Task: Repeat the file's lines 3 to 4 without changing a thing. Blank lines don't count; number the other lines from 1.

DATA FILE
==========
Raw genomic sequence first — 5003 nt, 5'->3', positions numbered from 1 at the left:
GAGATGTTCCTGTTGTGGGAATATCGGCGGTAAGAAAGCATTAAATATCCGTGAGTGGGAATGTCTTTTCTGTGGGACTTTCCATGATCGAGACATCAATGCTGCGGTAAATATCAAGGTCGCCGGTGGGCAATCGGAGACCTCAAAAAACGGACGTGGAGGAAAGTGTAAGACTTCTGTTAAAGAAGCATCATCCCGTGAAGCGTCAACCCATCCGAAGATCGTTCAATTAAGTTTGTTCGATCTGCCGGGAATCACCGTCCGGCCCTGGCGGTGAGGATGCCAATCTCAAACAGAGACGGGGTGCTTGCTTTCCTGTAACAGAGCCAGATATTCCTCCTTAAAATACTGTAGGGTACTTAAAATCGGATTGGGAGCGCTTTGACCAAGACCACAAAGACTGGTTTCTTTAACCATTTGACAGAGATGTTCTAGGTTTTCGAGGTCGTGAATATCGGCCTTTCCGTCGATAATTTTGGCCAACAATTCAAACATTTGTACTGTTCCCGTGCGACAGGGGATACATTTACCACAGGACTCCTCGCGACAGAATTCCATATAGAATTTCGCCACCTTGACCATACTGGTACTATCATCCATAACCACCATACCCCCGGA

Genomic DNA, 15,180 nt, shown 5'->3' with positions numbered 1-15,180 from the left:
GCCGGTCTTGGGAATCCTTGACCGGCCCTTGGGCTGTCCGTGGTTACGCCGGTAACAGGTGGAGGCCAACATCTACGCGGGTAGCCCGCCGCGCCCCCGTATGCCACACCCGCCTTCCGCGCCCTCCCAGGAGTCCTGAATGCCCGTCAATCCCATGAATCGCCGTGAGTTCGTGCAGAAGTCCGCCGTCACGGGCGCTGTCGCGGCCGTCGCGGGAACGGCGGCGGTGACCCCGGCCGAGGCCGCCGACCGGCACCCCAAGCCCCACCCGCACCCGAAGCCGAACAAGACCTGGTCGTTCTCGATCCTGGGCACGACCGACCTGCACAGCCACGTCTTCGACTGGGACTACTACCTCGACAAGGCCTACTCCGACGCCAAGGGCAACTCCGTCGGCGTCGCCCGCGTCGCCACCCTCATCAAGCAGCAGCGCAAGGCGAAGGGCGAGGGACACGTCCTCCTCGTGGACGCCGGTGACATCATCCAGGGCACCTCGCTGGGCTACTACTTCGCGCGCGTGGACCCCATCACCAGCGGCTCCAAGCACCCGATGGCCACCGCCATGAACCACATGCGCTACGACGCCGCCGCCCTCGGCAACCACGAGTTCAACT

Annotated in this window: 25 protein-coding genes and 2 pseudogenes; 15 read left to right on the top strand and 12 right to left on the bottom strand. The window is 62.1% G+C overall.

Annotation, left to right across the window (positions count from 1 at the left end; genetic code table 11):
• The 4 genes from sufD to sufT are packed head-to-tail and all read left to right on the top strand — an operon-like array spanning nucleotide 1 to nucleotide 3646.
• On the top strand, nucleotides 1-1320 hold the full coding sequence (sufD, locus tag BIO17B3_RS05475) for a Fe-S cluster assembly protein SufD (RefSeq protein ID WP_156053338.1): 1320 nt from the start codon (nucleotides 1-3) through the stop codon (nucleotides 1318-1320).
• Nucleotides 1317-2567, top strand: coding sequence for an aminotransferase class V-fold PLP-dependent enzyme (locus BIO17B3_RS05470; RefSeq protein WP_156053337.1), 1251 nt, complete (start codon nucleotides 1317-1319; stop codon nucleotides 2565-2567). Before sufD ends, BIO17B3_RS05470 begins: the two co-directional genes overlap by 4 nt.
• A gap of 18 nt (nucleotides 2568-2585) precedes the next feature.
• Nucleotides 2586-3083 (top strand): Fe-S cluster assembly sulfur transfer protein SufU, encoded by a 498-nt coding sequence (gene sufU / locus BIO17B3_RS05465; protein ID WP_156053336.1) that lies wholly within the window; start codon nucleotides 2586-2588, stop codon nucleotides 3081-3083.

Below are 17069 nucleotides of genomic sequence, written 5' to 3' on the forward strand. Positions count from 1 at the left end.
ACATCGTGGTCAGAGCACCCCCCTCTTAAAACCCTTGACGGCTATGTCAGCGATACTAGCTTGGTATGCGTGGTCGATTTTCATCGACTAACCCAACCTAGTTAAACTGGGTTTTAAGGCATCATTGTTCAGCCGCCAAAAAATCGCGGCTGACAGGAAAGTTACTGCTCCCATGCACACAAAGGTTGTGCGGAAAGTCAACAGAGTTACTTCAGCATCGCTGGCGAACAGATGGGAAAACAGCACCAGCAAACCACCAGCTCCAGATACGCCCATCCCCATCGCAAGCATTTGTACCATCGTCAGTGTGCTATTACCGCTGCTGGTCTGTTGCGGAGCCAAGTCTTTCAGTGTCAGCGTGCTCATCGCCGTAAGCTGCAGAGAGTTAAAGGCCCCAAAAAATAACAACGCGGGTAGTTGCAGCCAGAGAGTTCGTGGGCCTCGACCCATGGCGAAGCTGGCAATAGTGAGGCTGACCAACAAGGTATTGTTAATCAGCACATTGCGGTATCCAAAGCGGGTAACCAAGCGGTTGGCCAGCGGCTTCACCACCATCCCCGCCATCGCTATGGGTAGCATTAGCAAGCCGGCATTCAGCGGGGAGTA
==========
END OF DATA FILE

Genomic DNA, 15,180 nt, shown 5'->3' with positions numbered 1-15,180 from the left:
GCCGGTCTTGGGAATCCTTGACCGGCCCTTGGGCTGTCCGTGGTTACGCCGGTAACAGGTGGAGGCCAACATCTACGCGGGTAGCCCGCCGCGCCCCCGTATGCCACACCCGCCTTCCGCGCCCTCCCAGGAGTCCTGAATGCCCGTCAATCCCATGAATCGCCGTGAGTTCGTGCAGAAGTCCGCCGTCACGGGCGCTGTCGCGGCCGTCGCGGGAACGGCGGCGGTGACCCCGGCCGAGGCCGCCGACCGGCACCCCAAGCCCCACCCGCACCCGAAGCCGAACAAGACCTGGTCGTTCTCGATCCTGGGCACGACCGACCTGCACAGCCACGTCTTCGACTGGGACTACTACCTCGACAAGGCCTACTCCGACGCCAAGGGCAACTCCGTCGGCGTCGCCCGCGTCGCCACCCTCATCAAGCAGCAGCGCAAGGCGAAGGGCGAGGGACACGTCCTCCTCGTGGACGCCGGTGACATCATCCAGGGCACCTCGCTGGGCTACTACTTCGCGCGCGTGGACCCCATCACCAGCGGCTCCAAGCACCCGATGGCCACCGCCATGAACCACATGCGCTACGACGCCGCCGCCCTCGGCAACCACGAGTTCAACT